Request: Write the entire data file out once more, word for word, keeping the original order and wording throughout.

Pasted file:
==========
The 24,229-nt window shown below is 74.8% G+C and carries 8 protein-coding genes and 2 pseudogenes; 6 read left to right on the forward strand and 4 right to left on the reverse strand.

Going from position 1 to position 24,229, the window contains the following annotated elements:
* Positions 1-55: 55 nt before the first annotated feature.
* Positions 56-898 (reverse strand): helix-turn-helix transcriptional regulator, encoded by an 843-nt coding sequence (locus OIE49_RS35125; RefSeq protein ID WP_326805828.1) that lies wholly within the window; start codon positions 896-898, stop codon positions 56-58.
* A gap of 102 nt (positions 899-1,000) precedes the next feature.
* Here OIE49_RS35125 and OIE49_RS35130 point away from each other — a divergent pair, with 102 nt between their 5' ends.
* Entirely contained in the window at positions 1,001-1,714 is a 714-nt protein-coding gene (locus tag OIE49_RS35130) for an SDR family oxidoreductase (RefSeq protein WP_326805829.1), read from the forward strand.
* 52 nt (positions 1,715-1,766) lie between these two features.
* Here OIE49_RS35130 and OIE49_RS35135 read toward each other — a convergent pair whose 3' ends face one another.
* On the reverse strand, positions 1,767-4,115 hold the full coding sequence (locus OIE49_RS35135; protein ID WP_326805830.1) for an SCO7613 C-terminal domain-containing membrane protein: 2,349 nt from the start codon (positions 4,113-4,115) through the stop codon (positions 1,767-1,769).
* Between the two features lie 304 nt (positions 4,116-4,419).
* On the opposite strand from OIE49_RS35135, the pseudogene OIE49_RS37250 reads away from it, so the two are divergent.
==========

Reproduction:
The 24,229-nt window shown below is 74.8% G+C and carries 8 protein-coding genes and 2 pseudogenes; 6 read left to right on the forward strand and 4 right to left on the reverse strand.

Going from position 1 to position 24,229, the window contains the following annotated elements:
* Positions 1-55: 55 nt before the first annotated feature.
* Positions 56-898 (reverse strand): helix-turn-helix transcriptional regulator, encoded by an 843-nt coding sequence (locus OIE49_RS35125; RefSeq protein ID WP_326805828.1) that lies wholly within the window; start codon positions 896-898, stop codon positions 56-58.
* A gap of 102 nt (positions 899-1,000) precedes the next feature.
* Here OIE49_RS35125 and OIE49_RS35130 point away from each other — a divergent pair, with 102 nt between their 5' ends.
* Entirely contained in the window at positions 1,001-1,714 is a 714-nt protein-coding gene (locus tag OIE49_RS35130) for an SDR family oxidoreductase (RefSeq protein WP_326805829.1), read from the forward strand.
* 52 nt (positions 1,715-1,766) lie between these two features.
* Here OIE49_RS35130 and OIE49_RS35135 read toward each other — a convergent pair whose 3' ends face one another.
* On the reverse strand, positions 1,767-4,115 hold the full coding sequence (locus OIE49_RS35135; protein ID WP_326805830.1) for an SCO7613 C-terminal domain-containing membrane protein: 2,349 nt from the start codon (positions 4,113-4,115) through the stop codon (positions 1,767-1,769).
* Between the two features lie 304 nt (positions 4,116-4,419).
* On the opposite strand from OIE49_RS35135, the pseudogene OIE49_RS37250 reads away from it, so the two are divergent.